English policy debate reshaped by loans shift
Treating student loan write-offs as spending, not lending, resets policymaking. John Morgan reports
Changes to the accounting treatment of student loans in the UK could transform higher education policymaking, potentially making the Labour Party’s plan to abolish tuition fees in England seem “a lot less expensive”, and bringing far greater Treasury scrutiny of “who’s going to university and what courses they are doing”.
A decision by the Office for National Statistics to treat student loan write- offs as government spending, rather than lending, “will suddenly bring all the long-run costs of student loans to the very forefront of policymaking”, said Jack Britton, a senior research economist at the Institute for Fiscal Studies.
The ONS decision unravels an accounting system that meant student loans did not add to the deficit at all when they were issued – and thus unravels the logic driving sector policymaking since the trebling of tuition fees in 2012. The decision, which would add £12 billion to the deficit in the current year, also has major implications for the government’s ongoing review of post-18 education led by Philip Augar, delayed to take account of the ONS’ decision, as well as the government’s wider aim to eliminate the deficit.
Gordon Marsden, Labour’s shadow higher education minister, said that the ONS decision “finally exposes the sort of statistical con trick” that former chancellor George Osborne and other ministers “perpetuated when tuition fees were trebled” in England under the Conservative-led coalition government in 2012.
And it “immeasurably strengthens the case” for Labour’s policy of “moving away from loans and moving back to grants”, he added.
Labour’s policy to abolish fees in England had been costed at about £11 billion, in comparison with the £9,250 system under the status quo accounting treatment. But the relative cost of Labour’s policy could now be more than halved by the ONS decision, some suggest.
The ONS mounted a review of the treatment of student loans in government accounts after two parliamentary committees raised con- cerns about “fiscal illusions” created by the current system.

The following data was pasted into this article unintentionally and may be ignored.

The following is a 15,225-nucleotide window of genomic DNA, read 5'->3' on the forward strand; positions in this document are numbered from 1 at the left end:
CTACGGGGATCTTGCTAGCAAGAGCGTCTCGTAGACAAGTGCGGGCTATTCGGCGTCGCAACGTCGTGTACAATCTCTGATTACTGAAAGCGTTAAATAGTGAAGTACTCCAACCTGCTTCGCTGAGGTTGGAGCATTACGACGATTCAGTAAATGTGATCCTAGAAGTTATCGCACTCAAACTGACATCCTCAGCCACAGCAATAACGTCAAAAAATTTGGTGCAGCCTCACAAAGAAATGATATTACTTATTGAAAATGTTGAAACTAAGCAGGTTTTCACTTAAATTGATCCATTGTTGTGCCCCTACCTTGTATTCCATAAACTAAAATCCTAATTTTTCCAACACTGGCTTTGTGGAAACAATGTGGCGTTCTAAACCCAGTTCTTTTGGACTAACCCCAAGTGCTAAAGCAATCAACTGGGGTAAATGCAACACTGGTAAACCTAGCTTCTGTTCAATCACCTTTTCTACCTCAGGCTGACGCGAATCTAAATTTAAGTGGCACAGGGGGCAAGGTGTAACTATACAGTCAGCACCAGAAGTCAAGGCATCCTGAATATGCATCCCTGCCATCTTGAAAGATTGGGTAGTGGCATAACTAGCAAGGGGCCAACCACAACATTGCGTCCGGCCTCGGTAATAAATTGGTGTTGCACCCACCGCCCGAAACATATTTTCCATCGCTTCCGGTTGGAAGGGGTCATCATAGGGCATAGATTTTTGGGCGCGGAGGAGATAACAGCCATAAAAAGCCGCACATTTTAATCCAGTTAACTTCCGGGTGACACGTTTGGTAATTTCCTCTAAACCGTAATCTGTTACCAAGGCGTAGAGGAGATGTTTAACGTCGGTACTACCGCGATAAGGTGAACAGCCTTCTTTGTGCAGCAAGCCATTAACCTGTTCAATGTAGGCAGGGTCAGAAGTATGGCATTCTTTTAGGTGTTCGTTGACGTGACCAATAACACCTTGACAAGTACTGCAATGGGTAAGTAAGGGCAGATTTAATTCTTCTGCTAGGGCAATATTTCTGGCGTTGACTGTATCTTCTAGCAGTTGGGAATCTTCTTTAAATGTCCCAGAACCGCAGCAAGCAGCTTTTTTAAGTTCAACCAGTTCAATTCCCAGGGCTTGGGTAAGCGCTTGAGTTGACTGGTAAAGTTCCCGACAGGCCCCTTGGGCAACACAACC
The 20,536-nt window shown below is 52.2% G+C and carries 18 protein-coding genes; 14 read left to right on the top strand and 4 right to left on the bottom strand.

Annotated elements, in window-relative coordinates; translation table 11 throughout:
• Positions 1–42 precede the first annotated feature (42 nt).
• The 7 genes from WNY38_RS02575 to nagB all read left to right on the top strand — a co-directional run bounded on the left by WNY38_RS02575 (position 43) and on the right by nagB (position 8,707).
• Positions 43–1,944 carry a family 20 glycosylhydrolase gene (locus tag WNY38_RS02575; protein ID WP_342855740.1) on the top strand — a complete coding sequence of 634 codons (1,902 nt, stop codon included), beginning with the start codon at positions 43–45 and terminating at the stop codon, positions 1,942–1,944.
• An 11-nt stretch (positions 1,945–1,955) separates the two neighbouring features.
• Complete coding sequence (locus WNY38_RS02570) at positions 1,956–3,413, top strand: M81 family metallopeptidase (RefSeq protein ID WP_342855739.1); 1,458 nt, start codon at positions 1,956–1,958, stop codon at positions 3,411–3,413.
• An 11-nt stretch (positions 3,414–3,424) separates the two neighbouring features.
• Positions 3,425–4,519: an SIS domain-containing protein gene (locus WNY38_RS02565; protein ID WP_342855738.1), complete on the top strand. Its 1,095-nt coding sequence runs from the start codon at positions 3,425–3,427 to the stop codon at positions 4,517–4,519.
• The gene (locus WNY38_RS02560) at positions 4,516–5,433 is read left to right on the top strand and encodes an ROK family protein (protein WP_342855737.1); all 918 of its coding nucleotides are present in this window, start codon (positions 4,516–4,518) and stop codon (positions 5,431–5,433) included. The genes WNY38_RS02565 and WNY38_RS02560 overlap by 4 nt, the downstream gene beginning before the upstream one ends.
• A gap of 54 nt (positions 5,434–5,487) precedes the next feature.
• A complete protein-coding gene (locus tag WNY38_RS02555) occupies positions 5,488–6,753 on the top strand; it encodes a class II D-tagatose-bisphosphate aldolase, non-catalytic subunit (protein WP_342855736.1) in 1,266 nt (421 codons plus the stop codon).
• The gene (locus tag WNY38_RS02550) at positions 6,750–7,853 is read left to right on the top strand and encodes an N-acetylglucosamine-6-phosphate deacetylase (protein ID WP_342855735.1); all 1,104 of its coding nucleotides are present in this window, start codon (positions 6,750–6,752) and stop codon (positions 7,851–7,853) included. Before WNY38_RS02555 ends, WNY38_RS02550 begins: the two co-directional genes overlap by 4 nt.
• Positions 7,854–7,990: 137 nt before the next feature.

Under the system that the ONS has chosen, scheduled for implementation in autumn 2019, the portion of the loan outlay that the government does not expect to be repaid will be recorded as spending, adding to the deficit. The remainder of the outlay will be classed as loans.
The IFS’ Dr Britton told Times Higher Education: “A lot of the policy changes that have happened since 2011 have, I think, been influenced by the fact that student loan writeoffs don’t count until 30 years down
the line, in terms of the deficit.”
He highlighted not just the trebling of fees but the abolition of maintenance grants, replaced by loans in 2016.
But after the ONS decision, “replacing loans that the government expects to write off anyway with grants becomes very appealing”, he added.
The IFS says in its published verdict on the ONS decision that it now becomes “superficially more attractive to reduce fees or abolish them altogether (as Labour proposed in its 2017 general election manifesto)… or to restrict student numbers”.
Dr Britton said of Labour’s fees pledge that “suddenly that policy is a hell of a lot less expensive”.
But he also said: “More generally, the Treasury is going to be putting the sector under a lot more scrutiny than they were before.”
The “removal of student number caps” and the absence of “regulation on who universities can admit” have “been allowed because of the relatively loose accounting treatment” of higher education funding, Dr Britton argued.
“Now that adding more students will add more cost to the deficit, I think the Treasury is going to be looking more closely at who’s going to university and what courses they are doing,” he continued.
The fact that the portion of loans not repaid by graduates now adds to the deficit would mean that data on graduate earnings by subject and university, on which the IFS has been working, are “going to get a lot more scrutiny”, he added.
On more immediate potential impact, Andy Westwood, professor of government practice at the University of Manchester, said: “In one bound, Augar is a little bit more free… The current system now appears much more expensive in the short term and about as expensive as other options he will have been mulling over – including various grants for part-time [study] and Level 4 and 5 [below degree level].”
But he cautioned that the change will “also bring pressures to bring the deficit impact down” and the review “might be pressured into reducing [loan repayment] thresholds and extending repayment terms as well as cutting fees”.
Flipped Office for National Statistics’ decision responds to parliamentary committees’ concerns about the current scheme’s ‘fiscal illusions’